So for a few years, it’s about building yourself into the team. After all, it took Michael Schumacher four years.

2. Pressure mounts

Sebastian Vettel - 2018 Italian Grand Prix FP2

The past two seasons have been tricky for Sebastian Vettel. We have seen him making an unusual number of mistakes. Meanwhile, whispers continue to suggest that the Ferrari has a very narrow window of operation, is unpredictable in the wet, and has an “aerodynamic hole” that has caused Vettel’s unusual spins when in risky overtaking situations.

In other words, it’s that failure spiral again: bad car → over-drive → make mistakes → fail to get results → fail to improve car.

3. Honeymoon over, power shifts away

FIA F1 Austria 2018 Nr. 16 Leclerc

Another decision shows how the power may be shifting away from Vettel at the Scuderia. It is well-known that Vettel gets on well with his team mate Räikkönen, and would prefer for the Finn to stay on.

Instead, Ferrari have promoted their Driver Academy graduate, Charles Leclerc, who has done a very good job driving with Sauber so far.

This is a notable decision for a few reasons. For one thing, it is completely unheard of for Ferrari to hire such an inexperienced driver. At the age of 21, and with just 21 grands prix to his name, Leclerc will race at the top level for the most historic and prestigious motorsport brand in the world.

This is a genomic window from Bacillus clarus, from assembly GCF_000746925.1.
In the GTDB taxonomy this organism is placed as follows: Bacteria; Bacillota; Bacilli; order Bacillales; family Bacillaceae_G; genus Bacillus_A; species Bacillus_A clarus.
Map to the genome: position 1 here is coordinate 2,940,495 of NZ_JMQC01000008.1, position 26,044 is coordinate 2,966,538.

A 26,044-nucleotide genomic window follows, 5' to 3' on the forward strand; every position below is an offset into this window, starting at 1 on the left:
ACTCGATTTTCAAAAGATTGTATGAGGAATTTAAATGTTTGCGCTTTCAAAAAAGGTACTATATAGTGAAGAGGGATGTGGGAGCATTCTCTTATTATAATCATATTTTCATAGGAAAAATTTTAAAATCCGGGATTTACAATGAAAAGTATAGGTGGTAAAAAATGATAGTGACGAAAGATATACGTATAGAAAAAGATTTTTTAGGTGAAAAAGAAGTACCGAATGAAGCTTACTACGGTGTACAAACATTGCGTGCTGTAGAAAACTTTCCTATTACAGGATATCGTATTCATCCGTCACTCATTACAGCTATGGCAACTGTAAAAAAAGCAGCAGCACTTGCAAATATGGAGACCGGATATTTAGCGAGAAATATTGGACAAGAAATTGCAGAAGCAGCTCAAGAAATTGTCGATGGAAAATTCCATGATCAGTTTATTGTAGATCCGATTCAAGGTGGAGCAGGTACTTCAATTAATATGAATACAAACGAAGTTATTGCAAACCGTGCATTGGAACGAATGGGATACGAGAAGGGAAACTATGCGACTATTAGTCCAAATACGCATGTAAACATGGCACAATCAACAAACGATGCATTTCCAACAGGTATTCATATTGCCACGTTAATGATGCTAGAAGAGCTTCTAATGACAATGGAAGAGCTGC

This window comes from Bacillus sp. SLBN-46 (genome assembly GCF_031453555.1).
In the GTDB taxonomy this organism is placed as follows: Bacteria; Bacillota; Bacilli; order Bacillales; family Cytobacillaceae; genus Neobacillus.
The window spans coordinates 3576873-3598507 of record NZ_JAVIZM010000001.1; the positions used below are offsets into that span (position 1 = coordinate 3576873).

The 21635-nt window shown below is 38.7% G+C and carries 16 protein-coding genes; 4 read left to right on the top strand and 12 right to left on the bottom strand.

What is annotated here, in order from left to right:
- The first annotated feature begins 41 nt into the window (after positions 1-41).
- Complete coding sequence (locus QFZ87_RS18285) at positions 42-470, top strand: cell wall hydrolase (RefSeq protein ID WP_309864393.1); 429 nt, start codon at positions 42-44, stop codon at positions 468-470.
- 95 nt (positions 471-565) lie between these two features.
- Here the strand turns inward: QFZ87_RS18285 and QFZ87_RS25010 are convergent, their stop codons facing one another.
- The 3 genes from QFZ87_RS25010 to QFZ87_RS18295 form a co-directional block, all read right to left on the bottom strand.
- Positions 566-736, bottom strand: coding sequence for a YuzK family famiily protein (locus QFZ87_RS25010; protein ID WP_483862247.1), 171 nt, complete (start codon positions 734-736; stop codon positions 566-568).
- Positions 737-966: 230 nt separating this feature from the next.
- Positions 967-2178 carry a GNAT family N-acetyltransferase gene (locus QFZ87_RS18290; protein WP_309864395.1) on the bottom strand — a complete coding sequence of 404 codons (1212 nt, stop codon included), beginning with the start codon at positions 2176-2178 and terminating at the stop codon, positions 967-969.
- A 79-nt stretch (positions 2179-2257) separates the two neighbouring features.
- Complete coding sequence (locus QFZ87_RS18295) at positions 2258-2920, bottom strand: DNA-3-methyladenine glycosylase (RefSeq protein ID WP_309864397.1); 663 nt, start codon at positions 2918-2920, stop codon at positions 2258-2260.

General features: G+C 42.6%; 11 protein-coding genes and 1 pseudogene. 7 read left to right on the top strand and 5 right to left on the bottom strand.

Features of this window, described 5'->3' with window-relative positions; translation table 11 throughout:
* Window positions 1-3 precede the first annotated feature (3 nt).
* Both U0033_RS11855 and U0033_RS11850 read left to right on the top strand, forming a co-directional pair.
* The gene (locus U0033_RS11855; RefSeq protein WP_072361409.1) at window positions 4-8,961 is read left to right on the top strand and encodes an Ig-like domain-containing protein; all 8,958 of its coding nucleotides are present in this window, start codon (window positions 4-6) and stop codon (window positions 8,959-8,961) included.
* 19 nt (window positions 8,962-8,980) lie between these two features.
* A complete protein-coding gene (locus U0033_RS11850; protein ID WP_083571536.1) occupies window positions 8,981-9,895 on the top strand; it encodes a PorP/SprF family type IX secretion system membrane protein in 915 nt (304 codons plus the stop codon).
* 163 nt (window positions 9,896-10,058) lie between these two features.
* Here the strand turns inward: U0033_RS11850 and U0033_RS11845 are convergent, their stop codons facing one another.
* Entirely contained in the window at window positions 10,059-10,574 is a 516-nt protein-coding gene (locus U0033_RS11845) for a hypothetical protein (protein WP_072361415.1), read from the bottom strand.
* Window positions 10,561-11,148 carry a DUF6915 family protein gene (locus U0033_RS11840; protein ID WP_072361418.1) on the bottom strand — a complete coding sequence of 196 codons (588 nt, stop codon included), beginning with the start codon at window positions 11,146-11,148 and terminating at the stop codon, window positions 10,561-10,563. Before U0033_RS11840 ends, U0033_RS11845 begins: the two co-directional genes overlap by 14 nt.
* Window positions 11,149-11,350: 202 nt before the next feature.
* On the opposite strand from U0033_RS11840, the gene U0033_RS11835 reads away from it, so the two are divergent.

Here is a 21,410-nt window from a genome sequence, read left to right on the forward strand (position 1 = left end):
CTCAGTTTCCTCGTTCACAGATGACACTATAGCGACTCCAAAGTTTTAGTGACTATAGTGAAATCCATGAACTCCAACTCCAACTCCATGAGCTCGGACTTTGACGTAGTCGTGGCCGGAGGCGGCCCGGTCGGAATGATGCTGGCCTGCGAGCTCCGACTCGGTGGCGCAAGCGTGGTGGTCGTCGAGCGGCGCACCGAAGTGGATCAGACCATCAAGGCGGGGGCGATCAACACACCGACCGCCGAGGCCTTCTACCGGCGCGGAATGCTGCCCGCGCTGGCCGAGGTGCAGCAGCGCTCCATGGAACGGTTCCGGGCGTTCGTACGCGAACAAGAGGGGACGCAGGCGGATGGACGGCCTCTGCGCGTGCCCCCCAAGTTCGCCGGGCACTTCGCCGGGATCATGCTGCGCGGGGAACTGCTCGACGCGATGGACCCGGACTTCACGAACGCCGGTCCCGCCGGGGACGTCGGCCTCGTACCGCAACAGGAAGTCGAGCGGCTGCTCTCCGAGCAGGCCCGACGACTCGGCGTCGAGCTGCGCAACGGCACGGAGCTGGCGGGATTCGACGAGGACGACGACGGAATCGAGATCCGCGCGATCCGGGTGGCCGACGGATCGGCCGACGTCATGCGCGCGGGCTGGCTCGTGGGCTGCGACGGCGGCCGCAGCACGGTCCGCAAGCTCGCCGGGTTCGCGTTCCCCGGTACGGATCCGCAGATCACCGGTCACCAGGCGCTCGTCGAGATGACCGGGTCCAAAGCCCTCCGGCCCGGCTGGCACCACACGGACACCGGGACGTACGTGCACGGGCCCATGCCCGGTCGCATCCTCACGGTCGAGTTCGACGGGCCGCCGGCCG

Clearly Ferrari have faith in Leclerc, and he’s a talent to watch out for.

This is why Vettel needs to be worried. Because this turn of events appears to mirror what happened to Fernando Alonso at Ferrari in 2013, when career number two driver Felipe Massa was replaced by a championship-winning driver.

Combine this with Ferrari’s apparent reluctance to employ team orders in Vettel’s favour, and it is clear that power is shifting away from Vettel in much the same way as it did for Alonso.

4. What next?

It’s going to be fascinating to see what happens next. For Alonso, it was finger-pointing and divorce.

I have written before about how the atmopshere at Ferrari seems unhealthy these days. We hear lots of angry, expletive-laden radio messages.

In some ways, the finger-pointing has been part of Vettel’s Ferrari career from very early on.

Time will tell if this is a situation that either side will want to maintain.

But looking at the parallels with Alonso’s time at Ferrari, I don’t fancy the chances of success at this stage.